high blood pressure

High blood pressure: Why me?

It can be tough to accept a diagnosis of hypertension. It often causes no symptoms, and when doctors diagnose it, they often mention the consequences that may someday happen if it isn’t controlled. This can be a lot to take in if you’re feeling fine! Fortunately, hypertension is easily controlled — and staying on top of the treatment is the first step toward taming this “silent killer.”

The SPRINT trial: A major advance in treating high blood pressure

The SPRINT study was a large clinical trial involving people with high blood pressure who were at increased risk for heart disease or who already had kidney disease. The results of this study showed that aiming for a systolic blood pressure of 120 mm Hg instead of the current 140 mm Hg target greatly reduced the chances of developing serious cardiovascular problems. On average, reaching the target required 3 blood pressure drugs instead of 2. If you already have well-controlled blood pressure, you don’t need to rush to see your doctor about this, but it’s worth having a conversation with your primary care physician about the potential benefits of a lower blood pressure target.

Folic acid, a B vitamin, lowers stroke risk in people with high blood pressure

If you’re among the one in three American adults with high blood pressure, be sure you’re getting plenty of the B vitamin known as folate. Doing so may lower your odds of having a stroke, an often disabling or deadly event linked to high blood pressure. That’s the conclusion of a large trial conducted in China, where many people don’t get enough folate. Most Americans get plenty of folate or its synthetic version, folic acid. That’s largely because grain folic acid is added to most grain products, including wheat flour, cornmeal, pasta, and rice. It’s a good idea for everyone to do a diet check to make sure it delivers enough folate. Good sources include green leafy vegetables, beans, and citrus fruits.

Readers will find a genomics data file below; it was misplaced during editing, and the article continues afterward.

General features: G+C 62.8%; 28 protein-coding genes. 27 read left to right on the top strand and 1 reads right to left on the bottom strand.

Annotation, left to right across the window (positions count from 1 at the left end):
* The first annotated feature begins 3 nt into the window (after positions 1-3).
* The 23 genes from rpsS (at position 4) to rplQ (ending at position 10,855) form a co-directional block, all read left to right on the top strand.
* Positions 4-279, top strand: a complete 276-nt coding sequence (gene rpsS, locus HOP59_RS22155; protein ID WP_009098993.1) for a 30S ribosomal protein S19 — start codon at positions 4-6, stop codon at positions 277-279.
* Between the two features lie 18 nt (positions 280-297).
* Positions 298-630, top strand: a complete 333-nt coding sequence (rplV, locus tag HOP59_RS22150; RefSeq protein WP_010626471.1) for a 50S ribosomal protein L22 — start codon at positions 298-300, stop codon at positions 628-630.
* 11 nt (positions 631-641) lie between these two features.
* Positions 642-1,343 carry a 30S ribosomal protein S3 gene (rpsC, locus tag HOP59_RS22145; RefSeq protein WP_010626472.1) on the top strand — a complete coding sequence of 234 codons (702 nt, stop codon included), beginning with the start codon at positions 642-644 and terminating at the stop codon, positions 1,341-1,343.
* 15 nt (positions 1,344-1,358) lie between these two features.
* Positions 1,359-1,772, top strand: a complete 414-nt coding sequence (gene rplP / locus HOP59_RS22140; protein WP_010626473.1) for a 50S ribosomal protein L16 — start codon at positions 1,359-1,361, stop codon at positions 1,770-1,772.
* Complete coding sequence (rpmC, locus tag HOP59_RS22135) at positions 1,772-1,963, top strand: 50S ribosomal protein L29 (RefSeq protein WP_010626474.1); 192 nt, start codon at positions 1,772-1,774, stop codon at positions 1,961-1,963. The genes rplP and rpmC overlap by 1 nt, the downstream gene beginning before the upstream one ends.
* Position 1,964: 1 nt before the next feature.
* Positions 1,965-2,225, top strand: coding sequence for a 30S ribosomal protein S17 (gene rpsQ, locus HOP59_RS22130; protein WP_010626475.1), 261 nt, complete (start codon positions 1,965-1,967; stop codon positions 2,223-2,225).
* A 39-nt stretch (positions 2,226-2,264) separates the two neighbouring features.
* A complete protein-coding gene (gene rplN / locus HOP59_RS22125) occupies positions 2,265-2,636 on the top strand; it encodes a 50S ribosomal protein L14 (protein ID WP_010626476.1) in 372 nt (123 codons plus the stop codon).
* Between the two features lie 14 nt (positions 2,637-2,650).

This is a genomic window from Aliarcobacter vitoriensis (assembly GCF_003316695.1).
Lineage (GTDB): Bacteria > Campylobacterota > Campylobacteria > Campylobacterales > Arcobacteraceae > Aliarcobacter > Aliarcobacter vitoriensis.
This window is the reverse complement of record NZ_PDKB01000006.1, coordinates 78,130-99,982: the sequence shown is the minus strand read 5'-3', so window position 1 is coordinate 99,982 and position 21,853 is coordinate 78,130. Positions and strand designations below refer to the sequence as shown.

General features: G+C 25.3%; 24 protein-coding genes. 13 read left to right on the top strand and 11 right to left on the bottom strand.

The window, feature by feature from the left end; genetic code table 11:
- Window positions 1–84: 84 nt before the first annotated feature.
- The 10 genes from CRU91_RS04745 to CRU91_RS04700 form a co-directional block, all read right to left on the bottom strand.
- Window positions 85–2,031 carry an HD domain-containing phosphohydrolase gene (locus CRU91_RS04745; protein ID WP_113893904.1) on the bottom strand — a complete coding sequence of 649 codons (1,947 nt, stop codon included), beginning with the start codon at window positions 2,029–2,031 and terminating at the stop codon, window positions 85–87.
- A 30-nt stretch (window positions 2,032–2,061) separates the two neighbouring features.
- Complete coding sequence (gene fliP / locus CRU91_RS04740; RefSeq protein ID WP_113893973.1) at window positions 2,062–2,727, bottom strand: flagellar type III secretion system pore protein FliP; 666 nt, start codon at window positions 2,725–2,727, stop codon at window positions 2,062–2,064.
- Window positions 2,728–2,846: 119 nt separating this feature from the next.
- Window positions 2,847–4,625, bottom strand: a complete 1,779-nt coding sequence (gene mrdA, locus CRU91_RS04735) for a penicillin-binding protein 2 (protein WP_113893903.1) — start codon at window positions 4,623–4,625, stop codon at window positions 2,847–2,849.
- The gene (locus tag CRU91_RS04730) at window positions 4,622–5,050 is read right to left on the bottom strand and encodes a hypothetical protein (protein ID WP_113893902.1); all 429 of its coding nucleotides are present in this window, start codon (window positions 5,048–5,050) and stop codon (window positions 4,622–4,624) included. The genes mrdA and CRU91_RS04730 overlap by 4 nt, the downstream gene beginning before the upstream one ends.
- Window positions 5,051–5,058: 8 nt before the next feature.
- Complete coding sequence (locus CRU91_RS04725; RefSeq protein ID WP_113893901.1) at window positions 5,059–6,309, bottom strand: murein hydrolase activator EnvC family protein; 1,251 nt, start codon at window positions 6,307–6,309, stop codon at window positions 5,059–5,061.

Treating severe snoring can help with tough-to-control blood pressure

Sleep apnea—pauses in breathing while sleeping followed by snoring-like gasps for breath—can cause daytime drowsiness and mental fatigue. It can also boost blood pressure and the risk for developing heart disease. A new study suggests that treating sleep apnea by using a breathing machine during sleep can make a difference for people with hard-to-treat high blood pressure. Although blood pressure medications offer a bigger bang for the buck to reduce blood pressure, treating sleep apnea can help, and offers other benefits as well. Getting used to using a breathing machine, which delivers continuous positive airway pressure (CPAP), may take some work. One key is to find a mask that works, which may be a trial-and-error process.

PET scans peer into the heart of dementia

What’s bad for the heart is often bad for the brain. High cholesterol, high blood pressure, diabetes, and unhealthy “hardening” of the arteries increase the risk of mental decline or dementia later in life. A study published online today in Neurology shows that older people with the stiffest arteries are more likely to show the kinds of damage to brain tissue often seen in people with dementia. The study adds support to the “two hit” theory of dementia. It suggests that the accumulation of Alzheimer’s-linked amyloid protein in the brain may not pose problems until damage to small blood vessels that nourish the brain nudges them over into dementia. There may be a silver lining to this line of research: Efforts to improve cardiovascular health can also protect the brain.